Google sees ‘long-term opportunity’ in commerce as retail boosts ad revenue

Alphabet, which owns Google, experienced a boom in the third quarter as its digital advertising competitors, including Facebook and Snapchat, struggled hard and missed revenue expectations. The social media category has been shaken by changes introduced by Apple that have made it more difficult to target and measure mobile ads on devices from iPhone manufacturers. Asked by an analyst about the impact of iOS updates on Tuesday, Alphabet’s CFO Ruth Porat said the impact on YouTube’s revenue so far has been “modest”, mainly impacting direct-response formats.

Elsewhere, Google maintained a strong momentum as the broader digital advertising market rebounded, showing how its reach and solid foundation in channels like search guarded against external disruptions during a volatile year. According to recent estimates shared by Magna, pure digital advertising revenue in the United States grew nearly 50% year-over-year to $81.5 billion in the first half. The renaissance was led by big consumer brands and small companies that first switched to the channel.

Amid this shift, commerce has become a more valuable element for Google, which manages a shopping guide in its core search operations and has built more shopping capabilities into apps like YouTube. With more people visiting stores again, the company is now exploring omnichannel opportunities that could make a clearer connection between the online and physical experience.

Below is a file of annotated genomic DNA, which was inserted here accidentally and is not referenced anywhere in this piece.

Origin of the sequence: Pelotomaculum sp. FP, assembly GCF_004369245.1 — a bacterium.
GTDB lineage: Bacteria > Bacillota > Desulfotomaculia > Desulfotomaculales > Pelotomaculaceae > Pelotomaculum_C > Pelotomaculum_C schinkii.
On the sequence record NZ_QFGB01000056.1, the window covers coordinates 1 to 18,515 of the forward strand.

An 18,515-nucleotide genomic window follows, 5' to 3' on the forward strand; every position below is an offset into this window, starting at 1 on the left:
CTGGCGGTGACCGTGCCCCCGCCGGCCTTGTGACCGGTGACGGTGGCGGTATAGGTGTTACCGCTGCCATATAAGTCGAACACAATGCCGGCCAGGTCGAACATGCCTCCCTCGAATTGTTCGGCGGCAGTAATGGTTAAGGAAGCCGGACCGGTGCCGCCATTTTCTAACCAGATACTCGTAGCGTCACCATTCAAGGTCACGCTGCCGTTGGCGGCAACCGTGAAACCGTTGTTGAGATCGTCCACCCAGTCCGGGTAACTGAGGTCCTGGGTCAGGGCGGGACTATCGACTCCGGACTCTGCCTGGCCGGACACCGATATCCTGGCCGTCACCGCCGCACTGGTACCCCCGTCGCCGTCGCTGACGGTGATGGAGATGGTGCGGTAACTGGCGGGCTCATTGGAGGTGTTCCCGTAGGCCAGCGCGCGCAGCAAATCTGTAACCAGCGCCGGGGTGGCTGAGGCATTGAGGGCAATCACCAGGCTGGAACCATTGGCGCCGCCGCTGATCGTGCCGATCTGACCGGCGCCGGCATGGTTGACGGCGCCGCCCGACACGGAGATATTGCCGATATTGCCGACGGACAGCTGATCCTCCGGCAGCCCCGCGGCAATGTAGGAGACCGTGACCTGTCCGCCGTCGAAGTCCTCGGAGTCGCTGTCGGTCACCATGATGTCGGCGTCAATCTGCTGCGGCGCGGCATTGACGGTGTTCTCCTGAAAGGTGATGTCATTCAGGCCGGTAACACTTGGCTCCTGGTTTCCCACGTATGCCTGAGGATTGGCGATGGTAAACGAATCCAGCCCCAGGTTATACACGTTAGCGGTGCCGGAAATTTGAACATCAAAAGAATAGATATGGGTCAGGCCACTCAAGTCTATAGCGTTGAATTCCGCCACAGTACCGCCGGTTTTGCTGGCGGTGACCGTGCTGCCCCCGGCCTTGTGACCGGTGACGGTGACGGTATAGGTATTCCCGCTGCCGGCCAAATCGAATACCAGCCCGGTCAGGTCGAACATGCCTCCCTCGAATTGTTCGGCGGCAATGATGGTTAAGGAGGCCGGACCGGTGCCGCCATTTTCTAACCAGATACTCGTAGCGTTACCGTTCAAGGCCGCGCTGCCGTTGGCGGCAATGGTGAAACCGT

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“Bricks and mortar [are] the undead. Instead, omnichannel is in full force,” CBO Schindler said in Tuesday’s conference call. “As a result, we’ve seen more advertisers incorporating in-store sales alongside e-commerce goals to drive omnichannel growth. Adoption has nearly doubled in recent years.”

Schindler pointed to a “long-term opportunity” in commerce that includes search, YouTube, and more experimental offerings like Google Lens, an image-recognition technology application. When it comes to YouTube, Google is trying to bridge the gap between its creative community – there are now more than 2 million creators participating in the YouTube Partner Program – and purchases. Starting Nov. 15, the platform will host a one-week “YouTube Holiday Stream and Store” that will allow viewers to browse products and use offers, as well as interact with select creators. Walmart, Samsung, and Verizon are participating.

TikTok, an increasingly formidable competitor, is pursuing a similar strategy through what it calls “community trading.” Facebook is also doubling its purchases but warned this week that some of the madness caused by the space pandemic is showing signs of slowing.

“[Now] things have opened up in a lot of places and people are making more and more personal purchases,” Sheryl Sandberg, CEO of Facebook, told analysts at an earnings conference. “That doesn’t mean e-commerce has stopped growing. Business is still online. But e-commerce is no longer growing at the rate it was at the height of the pandemic.”